Sex offenders must ask permission to use libraries
While public libraries throughout the state have banned certain sex offenders from entering their facilities, UI Libraries officials say they have no plans to keep anyone from using their free services.
The UI Libraries is exempt from a recently adopted state standard.
A state law went into effect July 1 preventing sex offenders convicted of crimes against minors from entering a public library without the permission of a library administrator.
The Iowa City Public Library, 123 S. Linn St., passed a policy July 23 that is even stricter; such criminals must appeal to the Board of Trustees for access.
“I can’t give them permission to use the library; I can only tell them their other options,” said Susan Craig, the Public Library director.
Those options include obtaining a library card over the phone and checking out books through a designated representative.
Craig said she believes a kidnapping and assault case at the Des Moines Public Library in 2005 helped the new law pass.
“I think the publicity that this event drew got people looking at the law, saying, ‘We need to make some changes here,’ ” she said.
Lindsay Whitson, a recent UI graduate who often studied at the UI Main Library this summer, said she noticed some users stood out — and not in a positive way — from the college crowd.
“There were people there who obviously weren’t students,” she said.
The Main Library gives free permits to any Iowa resident with a driver’s license to check out books and use library technology. Both Iowa State University and the University of Northern Iowa charge nonstudents to use their facilities.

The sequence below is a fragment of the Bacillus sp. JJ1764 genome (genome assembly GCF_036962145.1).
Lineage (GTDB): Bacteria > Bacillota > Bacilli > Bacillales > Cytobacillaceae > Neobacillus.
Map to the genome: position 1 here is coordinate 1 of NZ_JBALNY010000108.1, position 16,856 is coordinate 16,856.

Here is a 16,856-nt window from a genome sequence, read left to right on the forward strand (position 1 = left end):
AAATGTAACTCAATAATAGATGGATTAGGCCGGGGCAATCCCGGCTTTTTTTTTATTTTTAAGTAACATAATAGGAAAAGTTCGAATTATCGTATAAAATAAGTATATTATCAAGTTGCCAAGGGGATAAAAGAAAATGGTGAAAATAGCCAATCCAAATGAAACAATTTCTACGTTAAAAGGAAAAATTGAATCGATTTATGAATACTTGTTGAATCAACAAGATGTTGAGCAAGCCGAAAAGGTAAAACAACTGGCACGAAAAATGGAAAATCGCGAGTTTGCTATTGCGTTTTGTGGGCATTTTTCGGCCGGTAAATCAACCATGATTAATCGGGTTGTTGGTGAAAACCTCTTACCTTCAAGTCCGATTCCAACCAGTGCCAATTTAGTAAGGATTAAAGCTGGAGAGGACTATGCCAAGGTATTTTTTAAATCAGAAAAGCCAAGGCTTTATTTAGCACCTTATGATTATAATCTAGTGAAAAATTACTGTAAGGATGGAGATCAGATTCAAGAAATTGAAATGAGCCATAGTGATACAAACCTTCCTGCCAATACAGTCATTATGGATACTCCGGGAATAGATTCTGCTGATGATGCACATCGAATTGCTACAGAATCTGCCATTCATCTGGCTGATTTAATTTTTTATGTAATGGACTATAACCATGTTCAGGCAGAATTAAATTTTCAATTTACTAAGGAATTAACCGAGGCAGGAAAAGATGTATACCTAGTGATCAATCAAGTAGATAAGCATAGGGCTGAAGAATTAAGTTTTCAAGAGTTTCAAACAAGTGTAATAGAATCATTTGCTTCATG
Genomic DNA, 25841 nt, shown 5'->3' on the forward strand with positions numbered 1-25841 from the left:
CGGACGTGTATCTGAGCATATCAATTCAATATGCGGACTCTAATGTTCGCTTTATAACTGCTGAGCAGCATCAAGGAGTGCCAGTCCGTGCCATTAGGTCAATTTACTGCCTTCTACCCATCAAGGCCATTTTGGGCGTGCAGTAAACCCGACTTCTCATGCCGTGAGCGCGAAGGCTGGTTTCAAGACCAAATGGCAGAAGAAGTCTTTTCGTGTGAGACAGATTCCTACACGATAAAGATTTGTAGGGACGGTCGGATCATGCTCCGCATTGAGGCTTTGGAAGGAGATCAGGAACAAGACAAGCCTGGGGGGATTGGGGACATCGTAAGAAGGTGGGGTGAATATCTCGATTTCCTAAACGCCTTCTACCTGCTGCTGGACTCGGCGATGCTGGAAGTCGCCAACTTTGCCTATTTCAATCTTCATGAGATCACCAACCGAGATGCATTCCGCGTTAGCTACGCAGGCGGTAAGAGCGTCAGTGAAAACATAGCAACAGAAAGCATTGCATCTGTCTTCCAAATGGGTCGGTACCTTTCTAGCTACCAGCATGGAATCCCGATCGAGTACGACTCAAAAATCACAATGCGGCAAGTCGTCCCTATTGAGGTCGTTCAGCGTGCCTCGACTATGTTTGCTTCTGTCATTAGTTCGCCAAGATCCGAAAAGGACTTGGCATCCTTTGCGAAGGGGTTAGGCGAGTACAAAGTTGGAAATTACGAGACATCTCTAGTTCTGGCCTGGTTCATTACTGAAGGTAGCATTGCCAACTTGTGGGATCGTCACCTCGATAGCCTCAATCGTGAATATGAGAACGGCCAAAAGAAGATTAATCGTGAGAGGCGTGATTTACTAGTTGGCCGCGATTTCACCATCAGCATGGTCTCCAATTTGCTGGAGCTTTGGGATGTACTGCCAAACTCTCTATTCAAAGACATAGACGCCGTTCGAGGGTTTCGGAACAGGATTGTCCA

And there is no background check for people obtaining permits. However, Main Library officials said they do notify law enforcement for problems such as theft, vandalism, or illegal pornography downloads.
“The nature of a library is to be open and not judge people at what they check out or look at,” said Amy Paulus, the head of Access Services at the Main library.
But patrons at the UI library have committed crimes. A man was charged in April for using a guest pass to upload and access child pornography, for example.
While the state law will prevent certain offenders from entering libraries, Craig said, even strict rules may not prevent problems similar to what happened in Des Moines from occurring.
“We’re on alert, and if we see suspicious people, we will take action” like notifying law enforcement, she said.
Ben Stone, the executive director of the state affiliate of the American Civil Liberties Union, said the group is eager to see how libraries respond to the challenge.
“[We] hope the very noble purpose of our libraries is not undermined unjustifiably,” he said. “It’s going to take libraries time to figure out what’s going to work and what isn’t.”
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